Right now there are many pretty random choices in the code base:

  1. return or not return https://github.com/JuliaLang/julia/blob/f056dbc78172eb1aec1a3b41a4f9b15d3683306e/stdlib/Distributed/src/remotecall.jl#L404-L407 https://github.com/JuliaLang/julia/blob/f056dbc78172eb1aec1a3b41a4f9b15d3683306e/stdlib/Distributed/src/remotecall.jl#L449-L452

  2. space between binary operator? https://github.com/JuliaLang/julia/blob/f056dbc78172eb1aec1a3b41a4f9b15d3683306e/base/bitarray.jl#L126 https://github.com/JuliaLang/julia/blob/f056dbc78172eb1aec1a3b41a4f9b15d3683306e/base/bitarray.jl#L132 https://github.com/JuliaLang/julia/blob/f056dbc78172eb1aec1a3b41a4f9b15d3683306e/base/bitarray.jl#L320

  3. comma and space after element in array literal? https://github.com/JuliaLang/julia/blob/f056dbc78172eb1aec1a3b41a4f9b15d3683306e/test/bitarray.jl#L1631 https://github.com/JuliaLang/julia/blob/f056dbc78172eb1aec1a3b41a4f9b15d3683306e/test/bitarray.jl#L785

proposal / question:

  • can we pick a style guide? we can just pick reduce(∩, major_styles) as a start
  • can we run formatter on CI? JuliaFormatter has CI support maybe we can experiment with it for new PRs and just improve styling consistency one file at a time https://github.com/CliMA/TurbulenceConvection.jl/blob/main/.github/workflows/JuliaFormatter.yml

Will this style guide change be evident in the current style guide recommended in the docs?


right, at least we can start by actually enforcing the style guide from the docs as a baseline...


I just spotted a counterexample for the importance of code style and formatting. Take a look at pnt.c at R's base language. Many parts of the code were written about 23 years ago according to Git's history and heck it even contains a goto statement which programmers nowadays agree on is a bad idea (see Dijkstra's famous paper about goto statements).

Note that the code is littered with arbitrary comments, spaces after comma's and no spaces after comma's, the variable names appear mostly meaningless and oh yes, they also use macro's:

    if (df <= 0.0) ML_WARN_return_NAN;

This is my favourite part:

	return pnorm((double)(tt*(1. - s)), del,
		     sqrt((double) (1. + tt*tt*2.*s)),
		     lower_tail != negdel, log_p);

It is unclear here what part is what argument and note that negdel is false (uhm integer 0) for t >= 0.0 and true (integer 1) otherwise; to add to the readability.

So who cares about this arbitrary part of code deep down in the R base library, right?

Most programmers who use stats have most likely executed code based on this file. It is the basis for the pt function in R which returns the cumulative density at some point x. Even Distributions.jl wrap this C code for the logic for the non-centered t-distribution via Rmath-julia. Other languages probably wrap the logic too and without problems it seems.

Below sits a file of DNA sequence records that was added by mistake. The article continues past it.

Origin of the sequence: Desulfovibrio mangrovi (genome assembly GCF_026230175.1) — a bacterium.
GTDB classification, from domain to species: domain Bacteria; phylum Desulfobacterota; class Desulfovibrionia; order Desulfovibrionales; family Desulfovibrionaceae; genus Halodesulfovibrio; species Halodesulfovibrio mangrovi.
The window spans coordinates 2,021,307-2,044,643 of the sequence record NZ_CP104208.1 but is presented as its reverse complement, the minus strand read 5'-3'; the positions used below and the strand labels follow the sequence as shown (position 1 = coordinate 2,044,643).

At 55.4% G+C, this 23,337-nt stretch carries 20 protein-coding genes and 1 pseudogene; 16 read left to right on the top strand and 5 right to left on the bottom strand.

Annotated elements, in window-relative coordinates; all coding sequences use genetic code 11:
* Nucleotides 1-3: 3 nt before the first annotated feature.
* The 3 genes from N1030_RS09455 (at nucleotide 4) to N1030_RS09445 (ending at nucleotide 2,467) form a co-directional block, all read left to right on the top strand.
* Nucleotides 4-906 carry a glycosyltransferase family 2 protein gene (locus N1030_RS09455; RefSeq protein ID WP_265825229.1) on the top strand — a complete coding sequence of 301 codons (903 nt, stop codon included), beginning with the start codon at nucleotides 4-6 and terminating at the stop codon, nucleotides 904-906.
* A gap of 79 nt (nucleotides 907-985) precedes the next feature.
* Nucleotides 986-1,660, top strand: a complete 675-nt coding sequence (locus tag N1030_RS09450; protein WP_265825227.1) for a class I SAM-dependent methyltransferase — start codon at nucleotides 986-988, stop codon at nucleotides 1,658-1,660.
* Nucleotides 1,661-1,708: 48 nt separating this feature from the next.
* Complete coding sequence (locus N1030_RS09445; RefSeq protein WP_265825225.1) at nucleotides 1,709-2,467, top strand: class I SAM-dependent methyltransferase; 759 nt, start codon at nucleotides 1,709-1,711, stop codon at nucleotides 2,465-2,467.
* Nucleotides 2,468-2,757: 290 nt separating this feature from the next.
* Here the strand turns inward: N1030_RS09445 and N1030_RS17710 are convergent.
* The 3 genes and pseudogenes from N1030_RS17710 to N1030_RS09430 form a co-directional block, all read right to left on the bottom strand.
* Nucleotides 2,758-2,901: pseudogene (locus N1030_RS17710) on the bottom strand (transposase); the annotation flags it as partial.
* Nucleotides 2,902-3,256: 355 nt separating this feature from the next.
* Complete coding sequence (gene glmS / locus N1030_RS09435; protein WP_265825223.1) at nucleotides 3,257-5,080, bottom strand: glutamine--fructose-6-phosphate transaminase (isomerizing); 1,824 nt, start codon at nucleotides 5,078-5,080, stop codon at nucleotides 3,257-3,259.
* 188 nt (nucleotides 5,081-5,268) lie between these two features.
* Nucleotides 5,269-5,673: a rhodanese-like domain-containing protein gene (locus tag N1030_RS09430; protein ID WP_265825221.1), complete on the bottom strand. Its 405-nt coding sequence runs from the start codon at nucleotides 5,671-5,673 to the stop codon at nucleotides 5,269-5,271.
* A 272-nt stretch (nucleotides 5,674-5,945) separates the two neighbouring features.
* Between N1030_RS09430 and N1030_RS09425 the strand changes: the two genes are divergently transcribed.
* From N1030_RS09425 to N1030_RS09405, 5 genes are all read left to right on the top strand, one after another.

This example shows that badly formatted code doesn't imply bad code.


This example shows that badly formatted code doesn't imply bad code.

who said badly formatted code implies bad code?


@rikhuijzer you're absolutely right. But IMHO, if a software will thrive on maintenance from people who weren't there when the code was actually first thought of and written, THEN BADLY FORMATTED CODE IMPLIES BAD CODE (in the long term for maintenance).

Formatting code to make it readable (so it can be actively maintained) does not cost a nickel, so I don't see a VALID PROGRAMMING REASON why anyone would opt in for "badly-formatted-but-good-code".

Julia's syntax is super easy to grasp, and if coding style and formatting is taken seriously, the language can be close to the Mathematics and English Language we write in our daily lives. That for me is A GOOD THING!!!


Whether one should use spaces around operators and after commas (or not) is often a question of how much space is available. The Code Formatting Guidelines in CONTRIBUTING.md say

  • use whitespace to make the code more readable
  • try to adhere to a 92 character line length limit

and sometimes that is much easier to achieve in a readable way by dropping the spaces around some high-precedence operators or punctuation, rather than to split a line. Programmer discretion can often lead to far nicer results than automated enforcement, especially concerning horizontal space and alignment.


Style guides are "recommendations" not "enforcements". It's better to have a "recommendation", than not having one.

Programmer discretion should be chosen over "recommendations", but as you've said "programmer discretion", not "organisation discretion".

IMHO, any code that needs to be read by more than YOU, should follow a standard (when possible).


the language does not enforce style on anyone's code, this is for style of Julia's own source code.

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